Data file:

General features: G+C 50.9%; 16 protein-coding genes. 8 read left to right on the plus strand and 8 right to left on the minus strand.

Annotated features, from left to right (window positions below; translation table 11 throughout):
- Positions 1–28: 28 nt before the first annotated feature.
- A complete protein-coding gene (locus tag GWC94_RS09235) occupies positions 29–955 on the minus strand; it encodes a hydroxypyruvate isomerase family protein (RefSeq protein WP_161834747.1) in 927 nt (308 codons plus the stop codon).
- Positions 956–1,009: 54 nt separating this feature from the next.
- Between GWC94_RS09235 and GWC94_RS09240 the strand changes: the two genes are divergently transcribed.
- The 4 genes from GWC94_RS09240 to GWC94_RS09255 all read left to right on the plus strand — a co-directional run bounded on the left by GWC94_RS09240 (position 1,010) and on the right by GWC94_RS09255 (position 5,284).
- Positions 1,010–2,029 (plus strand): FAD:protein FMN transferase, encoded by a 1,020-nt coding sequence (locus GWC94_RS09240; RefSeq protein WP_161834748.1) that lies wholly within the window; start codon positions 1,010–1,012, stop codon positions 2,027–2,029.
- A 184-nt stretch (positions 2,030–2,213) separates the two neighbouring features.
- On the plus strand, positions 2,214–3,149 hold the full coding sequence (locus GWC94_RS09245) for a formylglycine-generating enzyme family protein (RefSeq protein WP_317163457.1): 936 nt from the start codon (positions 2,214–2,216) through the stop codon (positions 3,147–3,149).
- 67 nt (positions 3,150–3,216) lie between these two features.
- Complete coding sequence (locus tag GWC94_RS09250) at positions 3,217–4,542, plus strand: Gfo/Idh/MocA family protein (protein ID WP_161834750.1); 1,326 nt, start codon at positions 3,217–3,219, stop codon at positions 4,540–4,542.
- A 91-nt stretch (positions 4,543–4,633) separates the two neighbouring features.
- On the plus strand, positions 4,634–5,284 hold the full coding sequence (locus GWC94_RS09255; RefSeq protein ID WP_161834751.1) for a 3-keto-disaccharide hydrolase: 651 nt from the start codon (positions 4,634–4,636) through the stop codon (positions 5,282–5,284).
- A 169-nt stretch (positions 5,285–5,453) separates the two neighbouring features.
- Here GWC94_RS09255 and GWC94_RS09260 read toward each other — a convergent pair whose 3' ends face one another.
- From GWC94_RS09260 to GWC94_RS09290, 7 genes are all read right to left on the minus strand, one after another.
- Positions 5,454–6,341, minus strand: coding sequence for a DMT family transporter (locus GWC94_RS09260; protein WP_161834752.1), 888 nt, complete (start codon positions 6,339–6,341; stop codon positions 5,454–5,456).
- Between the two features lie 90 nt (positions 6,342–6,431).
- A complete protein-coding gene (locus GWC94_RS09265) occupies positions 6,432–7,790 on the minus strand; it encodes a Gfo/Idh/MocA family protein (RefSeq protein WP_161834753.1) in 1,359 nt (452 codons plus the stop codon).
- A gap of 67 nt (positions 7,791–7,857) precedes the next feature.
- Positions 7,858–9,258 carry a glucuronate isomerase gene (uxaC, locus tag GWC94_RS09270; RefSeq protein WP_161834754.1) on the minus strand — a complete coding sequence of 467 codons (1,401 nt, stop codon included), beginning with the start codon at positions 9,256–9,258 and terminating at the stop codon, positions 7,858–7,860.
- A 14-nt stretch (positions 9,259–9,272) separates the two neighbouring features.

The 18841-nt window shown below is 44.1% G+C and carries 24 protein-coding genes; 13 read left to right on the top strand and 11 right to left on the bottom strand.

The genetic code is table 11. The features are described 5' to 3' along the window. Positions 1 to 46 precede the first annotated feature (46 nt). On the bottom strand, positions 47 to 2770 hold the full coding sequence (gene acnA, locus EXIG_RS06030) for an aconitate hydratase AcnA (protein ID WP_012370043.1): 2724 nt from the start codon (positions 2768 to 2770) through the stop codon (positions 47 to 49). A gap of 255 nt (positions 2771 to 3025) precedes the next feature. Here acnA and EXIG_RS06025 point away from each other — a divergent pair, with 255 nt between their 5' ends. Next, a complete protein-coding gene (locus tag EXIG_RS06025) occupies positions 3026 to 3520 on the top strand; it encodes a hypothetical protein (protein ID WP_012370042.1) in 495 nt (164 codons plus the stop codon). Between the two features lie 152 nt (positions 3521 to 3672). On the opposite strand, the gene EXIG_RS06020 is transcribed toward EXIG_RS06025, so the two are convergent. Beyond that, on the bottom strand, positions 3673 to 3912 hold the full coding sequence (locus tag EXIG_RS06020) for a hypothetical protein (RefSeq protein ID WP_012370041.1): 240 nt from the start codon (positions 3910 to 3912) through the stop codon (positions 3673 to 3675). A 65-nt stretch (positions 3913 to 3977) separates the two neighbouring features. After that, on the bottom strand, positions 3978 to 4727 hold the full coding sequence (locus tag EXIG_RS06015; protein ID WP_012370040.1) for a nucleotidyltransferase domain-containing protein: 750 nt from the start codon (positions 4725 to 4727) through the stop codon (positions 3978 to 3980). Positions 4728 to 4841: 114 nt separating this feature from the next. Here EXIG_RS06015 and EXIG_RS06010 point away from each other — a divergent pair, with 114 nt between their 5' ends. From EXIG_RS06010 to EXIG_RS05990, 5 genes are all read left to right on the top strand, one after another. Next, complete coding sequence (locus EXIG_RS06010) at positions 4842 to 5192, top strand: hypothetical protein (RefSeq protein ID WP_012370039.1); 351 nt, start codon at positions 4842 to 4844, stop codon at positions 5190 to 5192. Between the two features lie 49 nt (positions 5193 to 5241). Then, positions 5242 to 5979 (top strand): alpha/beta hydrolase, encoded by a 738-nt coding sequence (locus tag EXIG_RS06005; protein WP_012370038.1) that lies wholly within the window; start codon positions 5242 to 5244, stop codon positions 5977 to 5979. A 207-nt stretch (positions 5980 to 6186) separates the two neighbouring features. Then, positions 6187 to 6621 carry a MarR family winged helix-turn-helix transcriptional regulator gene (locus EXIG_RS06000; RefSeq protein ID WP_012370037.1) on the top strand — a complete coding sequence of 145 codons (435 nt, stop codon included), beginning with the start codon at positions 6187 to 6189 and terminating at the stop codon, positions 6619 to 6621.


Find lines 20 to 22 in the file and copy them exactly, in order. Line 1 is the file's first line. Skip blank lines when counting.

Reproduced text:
- A complete protein-coding gene (locus GWC94_RS09265) occupies positions 6,432–7,790 on the minus strand; it encodes a Gfo/Idh/MocA family protein (RefSeq protein WP_161834753.1) in 1,359 nt (452 codons plus the stop codon).
- A gap of 67 nt (positions 7,791–7,857) precedes the next feature.
- Positions 7,858–9,258 carry a glucuronate isomerase gene (uxaC, locus tag GWC94_RS09270; RefSeq protein WP_161834754.1) on the minus strand — a complete coding sequence of 467 codons (1,401 nt, stop codon included), beginning with the start codon at positions 9,256–9,258 and terminating at the stop codon, positions 7,858–7,860.